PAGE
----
Sydney: Scientists have isolated some Indian and Australian medicinal plant extracts that could potentially help manage diabetes.
Researchers from Australia's Swinburne University of Technology have investigated 12 medicinal plant extracts to determine their potential in slowing down two key enzymes in carbohydrate metabolism which affect blood sugar and diabetes.
The extracts comprise seven Australian aboriginal medicinal plants and five Indian ayurvedic plants. Of the plant extracts, Australian sandalwood (Santalum spicatum) and the Indian kino tree (Pterocarpus marsupium) had the greatest effect in slowing down both enzymes, the journal BMC Complementary and Alternative Medicine reports.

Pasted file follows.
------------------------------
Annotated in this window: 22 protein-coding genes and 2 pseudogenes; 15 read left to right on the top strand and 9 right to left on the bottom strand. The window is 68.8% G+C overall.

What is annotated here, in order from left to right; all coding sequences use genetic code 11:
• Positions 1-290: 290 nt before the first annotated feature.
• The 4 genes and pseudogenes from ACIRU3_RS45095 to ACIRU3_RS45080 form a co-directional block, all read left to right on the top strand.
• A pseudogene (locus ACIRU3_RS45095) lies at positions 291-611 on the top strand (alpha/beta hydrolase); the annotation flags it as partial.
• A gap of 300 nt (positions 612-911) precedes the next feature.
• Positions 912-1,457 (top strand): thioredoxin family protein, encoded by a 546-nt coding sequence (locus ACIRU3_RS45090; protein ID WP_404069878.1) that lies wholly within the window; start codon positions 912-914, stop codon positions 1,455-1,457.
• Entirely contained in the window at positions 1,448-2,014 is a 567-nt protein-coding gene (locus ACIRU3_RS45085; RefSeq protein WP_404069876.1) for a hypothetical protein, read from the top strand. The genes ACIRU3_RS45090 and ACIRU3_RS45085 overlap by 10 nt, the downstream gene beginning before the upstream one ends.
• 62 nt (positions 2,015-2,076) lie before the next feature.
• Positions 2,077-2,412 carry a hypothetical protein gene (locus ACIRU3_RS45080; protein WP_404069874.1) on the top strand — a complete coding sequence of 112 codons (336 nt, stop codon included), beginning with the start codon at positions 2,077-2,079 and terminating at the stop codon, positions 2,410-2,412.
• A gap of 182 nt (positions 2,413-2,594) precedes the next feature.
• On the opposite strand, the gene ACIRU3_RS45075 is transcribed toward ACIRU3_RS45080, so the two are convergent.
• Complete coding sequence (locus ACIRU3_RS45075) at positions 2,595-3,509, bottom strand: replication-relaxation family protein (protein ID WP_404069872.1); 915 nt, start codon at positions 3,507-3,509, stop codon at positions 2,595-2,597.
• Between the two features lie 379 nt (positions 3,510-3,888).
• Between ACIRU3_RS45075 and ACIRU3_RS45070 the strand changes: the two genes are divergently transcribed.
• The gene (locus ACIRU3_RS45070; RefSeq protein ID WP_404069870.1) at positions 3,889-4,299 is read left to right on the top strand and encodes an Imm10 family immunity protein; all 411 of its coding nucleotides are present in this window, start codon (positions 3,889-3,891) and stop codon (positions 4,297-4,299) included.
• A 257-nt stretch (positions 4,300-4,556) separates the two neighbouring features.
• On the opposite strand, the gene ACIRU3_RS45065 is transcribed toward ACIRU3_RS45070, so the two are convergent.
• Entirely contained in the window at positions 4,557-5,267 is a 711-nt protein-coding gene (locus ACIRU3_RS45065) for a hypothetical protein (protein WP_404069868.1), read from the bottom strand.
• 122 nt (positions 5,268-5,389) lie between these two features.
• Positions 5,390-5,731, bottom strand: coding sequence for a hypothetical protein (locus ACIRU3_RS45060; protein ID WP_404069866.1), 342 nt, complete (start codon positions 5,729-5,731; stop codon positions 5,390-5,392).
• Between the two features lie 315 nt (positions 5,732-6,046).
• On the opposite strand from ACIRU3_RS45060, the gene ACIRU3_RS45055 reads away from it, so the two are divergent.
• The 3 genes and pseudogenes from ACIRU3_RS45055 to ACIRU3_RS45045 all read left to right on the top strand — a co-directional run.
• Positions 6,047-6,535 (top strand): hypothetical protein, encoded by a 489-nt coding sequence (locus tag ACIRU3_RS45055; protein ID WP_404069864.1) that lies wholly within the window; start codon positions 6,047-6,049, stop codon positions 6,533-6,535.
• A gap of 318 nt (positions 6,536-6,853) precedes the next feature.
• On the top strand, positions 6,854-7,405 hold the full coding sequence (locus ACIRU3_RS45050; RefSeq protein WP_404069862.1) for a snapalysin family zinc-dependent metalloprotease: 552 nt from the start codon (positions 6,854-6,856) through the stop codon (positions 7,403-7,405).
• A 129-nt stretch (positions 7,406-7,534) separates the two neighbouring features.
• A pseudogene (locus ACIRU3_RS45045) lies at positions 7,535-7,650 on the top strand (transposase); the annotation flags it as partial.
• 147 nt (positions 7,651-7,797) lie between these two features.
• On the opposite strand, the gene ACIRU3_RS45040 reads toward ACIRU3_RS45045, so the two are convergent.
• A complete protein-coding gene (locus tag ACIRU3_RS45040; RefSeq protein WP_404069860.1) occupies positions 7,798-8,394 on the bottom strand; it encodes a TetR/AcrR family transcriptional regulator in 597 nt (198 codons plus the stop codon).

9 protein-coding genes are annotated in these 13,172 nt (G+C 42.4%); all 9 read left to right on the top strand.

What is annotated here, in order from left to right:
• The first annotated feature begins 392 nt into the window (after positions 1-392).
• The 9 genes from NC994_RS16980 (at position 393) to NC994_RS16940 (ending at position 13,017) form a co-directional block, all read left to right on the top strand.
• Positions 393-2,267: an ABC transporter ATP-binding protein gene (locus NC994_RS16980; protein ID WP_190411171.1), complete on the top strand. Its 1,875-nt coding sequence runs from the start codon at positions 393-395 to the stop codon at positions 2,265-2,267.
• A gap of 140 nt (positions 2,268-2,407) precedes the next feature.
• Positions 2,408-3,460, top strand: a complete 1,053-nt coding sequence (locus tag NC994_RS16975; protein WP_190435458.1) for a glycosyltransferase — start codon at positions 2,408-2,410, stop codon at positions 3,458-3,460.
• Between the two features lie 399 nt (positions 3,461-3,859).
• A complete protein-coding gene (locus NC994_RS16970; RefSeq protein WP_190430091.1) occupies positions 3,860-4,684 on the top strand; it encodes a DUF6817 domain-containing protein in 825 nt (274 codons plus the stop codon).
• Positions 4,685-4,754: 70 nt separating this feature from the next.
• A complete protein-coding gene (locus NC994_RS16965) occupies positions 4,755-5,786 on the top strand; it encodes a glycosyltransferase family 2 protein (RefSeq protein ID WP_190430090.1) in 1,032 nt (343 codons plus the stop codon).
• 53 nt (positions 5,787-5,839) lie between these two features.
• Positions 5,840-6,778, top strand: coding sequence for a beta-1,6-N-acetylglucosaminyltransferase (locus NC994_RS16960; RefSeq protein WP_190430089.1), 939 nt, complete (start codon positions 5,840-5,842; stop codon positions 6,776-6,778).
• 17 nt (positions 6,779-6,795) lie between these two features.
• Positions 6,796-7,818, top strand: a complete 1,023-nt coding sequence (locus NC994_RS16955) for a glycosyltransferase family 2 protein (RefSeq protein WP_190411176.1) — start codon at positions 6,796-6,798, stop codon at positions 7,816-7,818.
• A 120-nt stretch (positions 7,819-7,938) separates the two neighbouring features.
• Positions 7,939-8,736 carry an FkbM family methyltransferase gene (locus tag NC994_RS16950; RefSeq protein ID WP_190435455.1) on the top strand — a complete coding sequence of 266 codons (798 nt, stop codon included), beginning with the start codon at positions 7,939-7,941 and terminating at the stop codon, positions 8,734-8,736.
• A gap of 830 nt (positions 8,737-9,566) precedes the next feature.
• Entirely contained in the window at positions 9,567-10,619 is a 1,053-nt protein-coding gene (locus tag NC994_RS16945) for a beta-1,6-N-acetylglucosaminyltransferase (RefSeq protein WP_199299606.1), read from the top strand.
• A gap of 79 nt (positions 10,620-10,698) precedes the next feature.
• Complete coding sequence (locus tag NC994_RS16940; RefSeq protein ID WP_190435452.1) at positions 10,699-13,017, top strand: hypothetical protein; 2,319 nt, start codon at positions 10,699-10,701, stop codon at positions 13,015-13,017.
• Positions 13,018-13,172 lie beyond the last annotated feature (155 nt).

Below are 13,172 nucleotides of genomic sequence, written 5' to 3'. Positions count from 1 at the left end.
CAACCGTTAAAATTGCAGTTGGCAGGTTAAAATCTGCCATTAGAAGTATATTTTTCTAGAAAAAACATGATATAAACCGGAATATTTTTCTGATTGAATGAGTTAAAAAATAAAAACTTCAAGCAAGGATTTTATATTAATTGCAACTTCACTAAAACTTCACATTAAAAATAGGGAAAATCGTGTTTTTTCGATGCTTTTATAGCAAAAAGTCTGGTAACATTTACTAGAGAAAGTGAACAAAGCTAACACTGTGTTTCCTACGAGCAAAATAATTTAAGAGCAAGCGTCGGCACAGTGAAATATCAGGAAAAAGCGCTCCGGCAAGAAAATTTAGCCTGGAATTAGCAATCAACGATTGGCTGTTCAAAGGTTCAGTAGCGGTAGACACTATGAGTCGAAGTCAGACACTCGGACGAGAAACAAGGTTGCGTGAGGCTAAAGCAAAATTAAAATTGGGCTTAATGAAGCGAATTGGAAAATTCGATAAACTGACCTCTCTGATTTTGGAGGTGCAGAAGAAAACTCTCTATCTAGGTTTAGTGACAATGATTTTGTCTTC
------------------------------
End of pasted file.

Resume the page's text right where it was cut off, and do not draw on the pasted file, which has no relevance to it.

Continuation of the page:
"Diabetes represents a global public health burden, with the World Health Organisation estimating that more than 180 million people worldwide currently suffer from the disease," said Enzo Palombo, associate professor and study co-author at Swinburne.
"More than 800 plants are used as traditional remedies in one or other form for the treatment of diabetes, but the management of the disease without any side effects is still a challenge," said Palombo, according to a Swinburne statement.
"The results obtained in this study showed that most of the traditional plant extracts have good potential for the prevention and management of diabetes," added Palombo.